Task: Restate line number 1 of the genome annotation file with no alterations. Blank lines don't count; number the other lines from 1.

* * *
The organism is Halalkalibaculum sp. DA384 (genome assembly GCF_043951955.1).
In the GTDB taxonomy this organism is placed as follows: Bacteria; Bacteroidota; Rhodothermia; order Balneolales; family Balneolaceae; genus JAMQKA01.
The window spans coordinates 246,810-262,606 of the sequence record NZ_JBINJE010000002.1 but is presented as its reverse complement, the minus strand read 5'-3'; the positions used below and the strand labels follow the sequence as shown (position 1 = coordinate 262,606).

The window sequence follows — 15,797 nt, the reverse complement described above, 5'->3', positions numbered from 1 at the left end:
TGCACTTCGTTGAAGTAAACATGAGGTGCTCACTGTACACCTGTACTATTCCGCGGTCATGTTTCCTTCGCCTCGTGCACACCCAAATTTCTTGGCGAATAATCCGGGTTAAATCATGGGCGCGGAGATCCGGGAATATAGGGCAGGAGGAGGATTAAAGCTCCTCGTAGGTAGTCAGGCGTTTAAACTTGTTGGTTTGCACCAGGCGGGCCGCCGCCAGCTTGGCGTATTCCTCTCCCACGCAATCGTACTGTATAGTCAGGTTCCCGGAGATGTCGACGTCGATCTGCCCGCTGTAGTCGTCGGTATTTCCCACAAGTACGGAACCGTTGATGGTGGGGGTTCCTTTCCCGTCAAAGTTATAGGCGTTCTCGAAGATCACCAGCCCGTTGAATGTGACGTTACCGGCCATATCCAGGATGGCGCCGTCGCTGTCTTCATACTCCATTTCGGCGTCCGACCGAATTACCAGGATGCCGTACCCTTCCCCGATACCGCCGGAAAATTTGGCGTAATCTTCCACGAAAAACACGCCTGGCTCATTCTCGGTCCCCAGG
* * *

The organism is Halalkalibaculum sp. DA384 (genome assembly GCF_043951955.1).